white soccer ball on green grass field

Neighbour disputes can be emotive.  When that neighbour wants to build a stadium behind your home, emotions will run high. 

The High Court in Belfast recently considered what may be the final chapter in the saga of Belfast’s Casement Park.

Background

In 2009, plans for a national stadium project on the Maze site in Co. Antrim were axed

In 2014, Ulster GAA secured planning permission to redevelop Casement Park in Belfast. Meanwhile,  soccer and rugby pressed ahead with separate projects. The Kingspan Stadium (Ravenhill) opened in 2014, and the National Football Stadium (Windsor Park) was completed in 2016.  

The planning permission for the Casement Park project was subsequently quashed. A further application was ultimately granted by the relevant Minister in 2021, subject to various conditions and a Planning Agreement.  

The site is owned by the Department for Infrastructure (DfI) and operated by Ulster GAA. In July 2021, a Planning Agreement was entered into by DfI, Ulster GAA, the Central Council of the GAA, and the Department for Communities (DfC).

The applicant, a group of local residents impacted by the plans, was again granted leave to apply for judicial review. This time, it was argued that the Minister acted ultra vires in not consulting her ministerial colleagues in the Executive and alleging that there had been a series of errors in the planning process. 

Judgment

It is not seriously in dispute in this case that the question of the grant of planning permission for this development was cross-cutting, significant and/or controversial. 

per Humphreys J at [27]

Executive consideration

The Minister should have brought the matter to the Executive for consideration, but not doing so was not a breach of the Ministerial Code. Planning decisions are now exempt by statute. 

This was not a ‘solo run’ by the Minister in that she kept her Executive colleagues informed as to her intentions, which received widespread support, and expressly alluded to regionally significant planning applications such as Casement Park. None of the Ministers concerned raised any issue about this particular application or the proposed approach to it.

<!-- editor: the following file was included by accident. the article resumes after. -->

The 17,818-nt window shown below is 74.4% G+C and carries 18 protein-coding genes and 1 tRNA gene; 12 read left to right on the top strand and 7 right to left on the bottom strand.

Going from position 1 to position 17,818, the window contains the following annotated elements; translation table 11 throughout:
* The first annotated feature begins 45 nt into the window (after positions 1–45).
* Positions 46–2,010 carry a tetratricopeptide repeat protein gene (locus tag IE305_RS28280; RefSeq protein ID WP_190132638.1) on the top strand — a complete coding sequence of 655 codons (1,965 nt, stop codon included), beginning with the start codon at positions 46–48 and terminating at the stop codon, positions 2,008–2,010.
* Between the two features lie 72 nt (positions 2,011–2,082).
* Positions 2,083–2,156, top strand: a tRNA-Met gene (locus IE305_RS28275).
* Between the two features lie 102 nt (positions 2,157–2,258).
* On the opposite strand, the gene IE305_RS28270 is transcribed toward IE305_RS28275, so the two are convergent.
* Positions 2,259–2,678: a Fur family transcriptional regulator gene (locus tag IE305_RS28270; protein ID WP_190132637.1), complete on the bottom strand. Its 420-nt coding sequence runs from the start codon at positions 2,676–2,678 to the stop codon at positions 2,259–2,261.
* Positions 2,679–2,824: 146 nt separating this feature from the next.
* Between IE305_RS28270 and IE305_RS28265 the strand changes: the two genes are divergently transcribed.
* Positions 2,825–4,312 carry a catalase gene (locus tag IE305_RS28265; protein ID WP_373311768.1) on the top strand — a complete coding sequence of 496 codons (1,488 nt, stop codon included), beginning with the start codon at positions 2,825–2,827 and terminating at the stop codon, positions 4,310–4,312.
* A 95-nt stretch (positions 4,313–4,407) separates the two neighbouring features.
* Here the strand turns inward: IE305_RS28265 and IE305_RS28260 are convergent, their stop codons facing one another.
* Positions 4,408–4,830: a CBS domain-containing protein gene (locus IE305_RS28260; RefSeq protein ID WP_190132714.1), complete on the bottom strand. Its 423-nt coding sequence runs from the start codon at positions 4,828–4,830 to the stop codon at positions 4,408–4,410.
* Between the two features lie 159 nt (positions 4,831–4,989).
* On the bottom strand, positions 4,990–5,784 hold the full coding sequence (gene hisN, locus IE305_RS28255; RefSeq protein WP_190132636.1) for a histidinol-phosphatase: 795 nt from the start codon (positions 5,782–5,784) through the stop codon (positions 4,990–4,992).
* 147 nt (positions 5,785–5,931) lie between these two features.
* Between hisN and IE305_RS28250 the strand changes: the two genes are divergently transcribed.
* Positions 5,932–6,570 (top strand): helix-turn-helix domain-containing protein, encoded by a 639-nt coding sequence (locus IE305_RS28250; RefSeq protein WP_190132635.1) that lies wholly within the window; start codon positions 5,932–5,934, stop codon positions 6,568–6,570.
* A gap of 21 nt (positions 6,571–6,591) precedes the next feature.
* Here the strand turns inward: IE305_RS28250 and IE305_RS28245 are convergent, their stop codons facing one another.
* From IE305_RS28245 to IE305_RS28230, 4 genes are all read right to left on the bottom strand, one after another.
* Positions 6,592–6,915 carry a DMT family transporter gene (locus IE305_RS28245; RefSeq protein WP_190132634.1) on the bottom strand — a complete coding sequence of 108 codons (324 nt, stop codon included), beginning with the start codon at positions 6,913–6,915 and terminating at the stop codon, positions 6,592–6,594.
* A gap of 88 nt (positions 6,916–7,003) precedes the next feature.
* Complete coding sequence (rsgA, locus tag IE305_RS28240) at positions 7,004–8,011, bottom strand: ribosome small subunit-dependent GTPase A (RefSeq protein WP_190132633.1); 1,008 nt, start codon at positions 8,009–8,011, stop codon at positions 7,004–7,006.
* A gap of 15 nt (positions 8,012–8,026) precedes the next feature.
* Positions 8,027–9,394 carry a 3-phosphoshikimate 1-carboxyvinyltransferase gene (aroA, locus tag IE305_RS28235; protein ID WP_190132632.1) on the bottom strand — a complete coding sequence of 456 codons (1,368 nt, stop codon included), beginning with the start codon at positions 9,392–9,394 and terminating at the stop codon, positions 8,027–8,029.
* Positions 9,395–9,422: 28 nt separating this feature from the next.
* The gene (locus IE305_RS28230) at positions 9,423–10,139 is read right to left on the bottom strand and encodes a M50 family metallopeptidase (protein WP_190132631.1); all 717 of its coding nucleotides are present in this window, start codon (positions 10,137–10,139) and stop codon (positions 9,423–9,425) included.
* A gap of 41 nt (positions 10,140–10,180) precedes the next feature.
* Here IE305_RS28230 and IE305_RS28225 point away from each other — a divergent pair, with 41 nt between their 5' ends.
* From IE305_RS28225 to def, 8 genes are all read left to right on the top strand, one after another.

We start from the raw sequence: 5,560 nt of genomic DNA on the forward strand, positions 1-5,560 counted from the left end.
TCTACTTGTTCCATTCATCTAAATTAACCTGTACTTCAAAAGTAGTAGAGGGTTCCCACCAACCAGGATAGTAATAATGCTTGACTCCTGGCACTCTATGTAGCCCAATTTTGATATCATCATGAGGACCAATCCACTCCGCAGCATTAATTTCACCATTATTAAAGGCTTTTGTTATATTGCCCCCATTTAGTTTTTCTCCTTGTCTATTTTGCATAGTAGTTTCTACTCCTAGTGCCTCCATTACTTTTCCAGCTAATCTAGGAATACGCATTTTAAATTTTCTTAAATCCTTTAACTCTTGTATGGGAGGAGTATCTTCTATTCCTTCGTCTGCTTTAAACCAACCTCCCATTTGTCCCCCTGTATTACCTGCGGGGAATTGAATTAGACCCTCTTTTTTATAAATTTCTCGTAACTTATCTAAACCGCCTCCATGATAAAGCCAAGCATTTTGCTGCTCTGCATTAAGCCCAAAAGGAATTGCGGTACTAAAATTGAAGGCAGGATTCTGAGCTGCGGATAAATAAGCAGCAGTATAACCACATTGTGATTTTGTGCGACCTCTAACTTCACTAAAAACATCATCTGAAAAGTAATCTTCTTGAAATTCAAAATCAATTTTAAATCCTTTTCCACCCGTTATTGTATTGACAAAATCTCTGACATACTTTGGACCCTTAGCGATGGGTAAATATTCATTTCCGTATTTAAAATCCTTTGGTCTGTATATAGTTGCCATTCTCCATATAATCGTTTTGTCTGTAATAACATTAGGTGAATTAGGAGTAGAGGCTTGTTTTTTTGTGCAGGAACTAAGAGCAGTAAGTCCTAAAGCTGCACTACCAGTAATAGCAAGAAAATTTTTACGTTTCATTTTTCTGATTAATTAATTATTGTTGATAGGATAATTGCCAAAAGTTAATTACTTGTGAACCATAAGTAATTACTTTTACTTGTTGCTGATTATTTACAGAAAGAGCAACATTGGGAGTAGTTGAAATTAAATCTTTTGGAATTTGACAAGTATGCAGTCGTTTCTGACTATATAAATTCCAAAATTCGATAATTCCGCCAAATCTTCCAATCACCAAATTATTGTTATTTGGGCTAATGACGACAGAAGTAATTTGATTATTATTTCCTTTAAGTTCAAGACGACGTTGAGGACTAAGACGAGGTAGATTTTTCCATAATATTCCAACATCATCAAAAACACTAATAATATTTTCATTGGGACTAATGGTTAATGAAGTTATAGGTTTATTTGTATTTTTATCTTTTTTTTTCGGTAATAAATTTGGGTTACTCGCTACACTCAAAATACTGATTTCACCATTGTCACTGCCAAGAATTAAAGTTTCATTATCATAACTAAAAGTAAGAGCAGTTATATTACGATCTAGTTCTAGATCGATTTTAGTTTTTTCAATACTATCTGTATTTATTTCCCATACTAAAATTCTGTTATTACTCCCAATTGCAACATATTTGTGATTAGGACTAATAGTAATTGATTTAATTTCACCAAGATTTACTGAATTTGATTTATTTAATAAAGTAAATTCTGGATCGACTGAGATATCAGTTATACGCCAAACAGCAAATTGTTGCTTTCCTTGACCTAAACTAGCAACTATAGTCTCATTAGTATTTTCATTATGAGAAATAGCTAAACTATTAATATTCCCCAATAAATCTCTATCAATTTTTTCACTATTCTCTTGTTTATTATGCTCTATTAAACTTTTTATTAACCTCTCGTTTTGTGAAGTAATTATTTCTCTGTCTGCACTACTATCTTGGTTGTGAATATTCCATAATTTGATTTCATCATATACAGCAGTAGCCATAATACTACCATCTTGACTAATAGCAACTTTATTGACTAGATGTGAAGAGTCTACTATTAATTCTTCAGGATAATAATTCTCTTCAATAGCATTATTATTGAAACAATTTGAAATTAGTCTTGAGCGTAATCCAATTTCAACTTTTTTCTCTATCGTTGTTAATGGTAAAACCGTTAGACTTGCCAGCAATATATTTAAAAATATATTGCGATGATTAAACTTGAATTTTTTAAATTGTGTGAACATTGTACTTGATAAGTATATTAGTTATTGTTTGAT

per Humphreys J at [51]

Planning Agreement

The statutory duty to consult contained in section 76 is limited to consultation with the appropriate council. It cannot conceivably be the case that a duty to consult more widely could be implied into the legislation, given its express terms. 

The applicant’s grounds to impugn the planning permission were found “…to be without merit”.

Conclusion

The residents’ application for Judicial Review was dismissed.

A GAA spokesman said:

Our full efforts will now be focused on continuing to work with the Department for the Communities and its Regional Stadia Team, finalising all remaining aspects of the business case, implementing our extensive and far-reaching community engagement and benefits programme as we move towards the construction phase of the project.

Postscript

The court was critical of expert evidence “…which bore no relevance to the questions which the court had to determine.”

The nature of this evidence is such that little weight could be attached to it. Solicitors and counsel owe obligations to the court to ensure the proper administration of justice and affidavits of this nature should never have been filed.

per Humphreys J at [110]

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